New England Soccer Today

Technically Speaking: #CHIvNE

Photo credit: Kari Heistad/

Photo credit: Kari Heistad/

Welcome to the latest installment of “Technically Speaking,” where our very own resident coach and former pro Rick Sewall takes a deeper look into the Revolution’s latest performance.

Have any questions you’d like Rick to address? Feel free to ask away in the comments section below.


1. Jay Heaps called Saturday’s game a tale of two halves. But there were instances in which the Fire found great opportunities in the first half, as well. What do you think was the Revs’ biggest issue on defense?

Rick: I wouldn’t call this game a tale of two halves, despite the fact that the Revs led 1-0 at halftime before allowing three second-half goals. The outcome of the first half was obviously much better for the Revs than the outcome of the second half – but the quality of play in the first half was only marginally better than that in the second half. In my view, the writing was on the wall almost from the first whistle.

For one thing, the Revs got badly beaten on the dribble over and over in the first half. Chris Tierney was beaten by Patrick Nyarko on a give-and-go and was forced to give him a hip check in the 24th minute to stop him (a foul that could easily have resulted in a yellow card). The same Nyarko in the 44th minute coasted by Tierney and crossed to David Accam for a header over the goal. In the 8th minute Kelyn Rowe overcommitted on a tackle and was run around by Joevin Jones, leading to a Fire scoring chance. Beaten again in the 28th minute near midfield, Rowe opted to grab Jones’s shoulder (a sloppy foul that also could have occasioned a yellow card). In the 9th minute Accam basically walked around Jermaine Jones just outside the Revs’ penalty area. And Andrew Farrell simply was not quick enough to stay in Accam’s way before his 21st-minute shot, forcing a fine save by Bobby Shuttleworth.

Offensively, recurrent sloppiness in first-half was a presage of worse to come in the second half. I think particularly of Lee Nguyen’s two careless passes in quick succession in the 9th minute, Scott Caldwell’s giveaway leading to Gilberto’s three excellent scoring chances from the 28th to the 30th minutes, and the interception of a very loose Farrell pass that culminated in Accam’s rocket 21st-minute shot. These (and other) slipshod passes took a real toll on the Revs possession game, which should have had more of an impact in this half.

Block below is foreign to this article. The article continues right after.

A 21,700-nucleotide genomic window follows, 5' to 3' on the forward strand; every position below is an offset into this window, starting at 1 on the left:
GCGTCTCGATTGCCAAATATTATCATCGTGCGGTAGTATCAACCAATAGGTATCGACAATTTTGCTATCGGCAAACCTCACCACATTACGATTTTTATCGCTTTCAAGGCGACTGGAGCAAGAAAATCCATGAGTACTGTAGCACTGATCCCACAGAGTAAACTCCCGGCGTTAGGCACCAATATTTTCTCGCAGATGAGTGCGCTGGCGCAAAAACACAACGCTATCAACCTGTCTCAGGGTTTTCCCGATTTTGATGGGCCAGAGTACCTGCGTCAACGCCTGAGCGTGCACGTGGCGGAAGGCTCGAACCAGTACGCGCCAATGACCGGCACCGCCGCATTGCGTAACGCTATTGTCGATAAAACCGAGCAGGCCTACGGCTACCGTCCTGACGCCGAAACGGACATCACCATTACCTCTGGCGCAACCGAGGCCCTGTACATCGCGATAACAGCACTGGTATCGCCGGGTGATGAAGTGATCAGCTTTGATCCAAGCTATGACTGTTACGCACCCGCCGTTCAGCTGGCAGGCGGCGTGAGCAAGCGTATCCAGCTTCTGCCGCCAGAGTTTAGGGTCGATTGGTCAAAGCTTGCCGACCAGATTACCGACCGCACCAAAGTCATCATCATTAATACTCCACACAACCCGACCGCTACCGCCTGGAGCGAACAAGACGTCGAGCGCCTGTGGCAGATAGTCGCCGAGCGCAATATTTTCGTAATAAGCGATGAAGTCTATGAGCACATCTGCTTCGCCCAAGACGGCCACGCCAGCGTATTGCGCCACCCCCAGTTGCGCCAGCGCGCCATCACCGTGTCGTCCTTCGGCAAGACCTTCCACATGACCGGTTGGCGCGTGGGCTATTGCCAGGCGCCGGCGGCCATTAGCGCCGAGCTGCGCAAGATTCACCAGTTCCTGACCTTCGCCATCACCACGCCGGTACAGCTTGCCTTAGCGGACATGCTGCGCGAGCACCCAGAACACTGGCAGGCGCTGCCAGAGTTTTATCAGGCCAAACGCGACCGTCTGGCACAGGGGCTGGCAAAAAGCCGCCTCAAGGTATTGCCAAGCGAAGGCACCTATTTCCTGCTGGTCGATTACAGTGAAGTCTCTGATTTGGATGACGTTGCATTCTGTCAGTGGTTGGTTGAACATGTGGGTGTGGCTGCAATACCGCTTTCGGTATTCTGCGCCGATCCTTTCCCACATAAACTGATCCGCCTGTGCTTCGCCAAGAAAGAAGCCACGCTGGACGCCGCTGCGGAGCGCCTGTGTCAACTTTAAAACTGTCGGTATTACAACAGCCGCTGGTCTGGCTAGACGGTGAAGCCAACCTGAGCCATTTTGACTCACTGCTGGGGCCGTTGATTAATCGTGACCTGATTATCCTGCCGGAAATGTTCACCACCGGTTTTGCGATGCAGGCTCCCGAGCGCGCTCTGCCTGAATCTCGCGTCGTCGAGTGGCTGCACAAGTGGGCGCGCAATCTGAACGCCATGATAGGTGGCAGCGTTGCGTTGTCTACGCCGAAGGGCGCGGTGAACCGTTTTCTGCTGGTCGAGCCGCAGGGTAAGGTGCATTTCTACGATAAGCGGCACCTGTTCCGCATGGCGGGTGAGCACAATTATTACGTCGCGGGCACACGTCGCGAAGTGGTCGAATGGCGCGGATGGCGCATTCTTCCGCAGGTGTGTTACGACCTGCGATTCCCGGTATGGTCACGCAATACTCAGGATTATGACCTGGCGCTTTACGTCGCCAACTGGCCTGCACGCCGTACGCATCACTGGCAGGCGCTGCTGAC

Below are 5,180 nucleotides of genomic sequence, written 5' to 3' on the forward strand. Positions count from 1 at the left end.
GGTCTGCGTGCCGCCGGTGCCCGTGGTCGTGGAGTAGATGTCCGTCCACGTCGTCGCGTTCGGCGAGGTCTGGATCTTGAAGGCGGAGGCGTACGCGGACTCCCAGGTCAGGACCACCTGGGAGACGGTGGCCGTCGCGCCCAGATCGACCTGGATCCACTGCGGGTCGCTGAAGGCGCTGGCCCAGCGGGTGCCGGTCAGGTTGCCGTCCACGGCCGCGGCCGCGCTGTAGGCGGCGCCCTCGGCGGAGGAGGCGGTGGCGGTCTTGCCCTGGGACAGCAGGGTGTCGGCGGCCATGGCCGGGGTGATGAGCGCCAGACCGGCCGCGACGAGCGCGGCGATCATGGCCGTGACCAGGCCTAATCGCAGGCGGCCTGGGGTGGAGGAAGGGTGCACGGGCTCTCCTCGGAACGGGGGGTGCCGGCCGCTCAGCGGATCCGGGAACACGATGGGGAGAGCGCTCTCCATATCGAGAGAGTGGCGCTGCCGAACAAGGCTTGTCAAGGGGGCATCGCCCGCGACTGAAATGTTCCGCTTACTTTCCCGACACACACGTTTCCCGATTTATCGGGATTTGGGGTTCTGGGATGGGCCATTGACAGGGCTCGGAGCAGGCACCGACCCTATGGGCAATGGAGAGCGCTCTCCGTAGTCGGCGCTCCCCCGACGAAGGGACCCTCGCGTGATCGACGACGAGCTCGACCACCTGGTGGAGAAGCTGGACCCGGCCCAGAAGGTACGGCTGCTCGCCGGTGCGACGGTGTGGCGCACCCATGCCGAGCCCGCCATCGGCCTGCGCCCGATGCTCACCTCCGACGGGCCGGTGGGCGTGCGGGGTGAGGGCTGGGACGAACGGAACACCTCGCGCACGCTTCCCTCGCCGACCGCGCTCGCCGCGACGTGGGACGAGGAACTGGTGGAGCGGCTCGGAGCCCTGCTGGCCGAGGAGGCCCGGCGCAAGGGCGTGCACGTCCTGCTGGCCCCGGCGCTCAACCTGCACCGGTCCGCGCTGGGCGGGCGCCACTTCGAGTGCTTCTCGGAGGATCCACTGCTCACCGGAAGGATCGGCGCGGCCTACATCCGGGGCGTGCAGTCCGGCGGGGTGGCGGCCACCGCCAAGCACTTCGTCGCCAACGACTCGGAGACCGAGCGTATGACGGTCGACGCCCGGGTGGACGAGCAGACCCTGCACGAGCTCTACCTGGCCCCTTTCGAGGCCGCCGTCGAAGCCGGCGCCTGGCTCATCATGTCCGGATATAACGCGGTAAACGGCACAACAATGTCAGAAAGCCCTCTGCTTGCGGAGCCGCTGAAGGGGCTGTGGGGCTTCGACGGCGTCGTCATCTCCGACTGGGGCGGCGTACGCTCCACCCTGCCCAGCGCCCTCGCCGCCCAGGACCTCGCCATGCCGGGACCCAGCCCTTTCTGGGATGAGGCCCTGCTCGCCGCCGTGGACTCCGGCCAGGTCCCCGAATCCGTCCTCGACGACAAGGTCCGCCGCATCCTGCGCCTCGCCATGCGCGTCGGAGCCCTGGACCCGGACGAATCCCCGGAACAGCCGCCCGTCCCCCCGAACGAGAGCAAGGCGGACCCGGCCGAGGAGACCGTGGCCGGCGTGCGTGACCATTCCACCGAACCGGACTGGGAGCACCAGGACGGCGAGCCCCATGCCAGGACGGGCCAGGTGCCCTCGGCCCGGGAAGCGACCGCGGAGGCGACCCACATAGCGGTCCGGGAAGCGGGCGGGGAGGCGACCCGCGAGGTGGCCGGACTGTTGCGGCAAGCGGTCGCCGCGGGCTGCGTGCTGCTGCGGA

2. What were some of the things that impressed you about the way the Fire, who really have nothing to play for at this point in the season, played against the Revs?

Rick: The Fire have some pretty good and experienced players. Gilberto (a Brazilian goalscorer) and Razvan Cocis (Romanian international) could play on any team in the league. David Accam, a speedy and skillful winger (the Fire’s star, along with Gilberto) seemingly effortlessly exposed the Revs’ lack of speed on the flanks, as did Patrick Nyarko and Joevin Jones upon occasion. Daniel Cyrus and former Rev Jeff Larentowicz made a pretty good pair at center back. They were embarrassed only twice in the game – when Rowe got off his 44th-minute shot that hit the crossbar, and in the double whammy of the 66th and 67th minutes, when Juan Agudelo’s miss from about seven yards was followed by a shot from Rowe that had to be denied by goalie Jon Busch. The Revs’ score was the result of a slick Tierney cross to Agudelo’s head that would have been difficult for any defense to deny.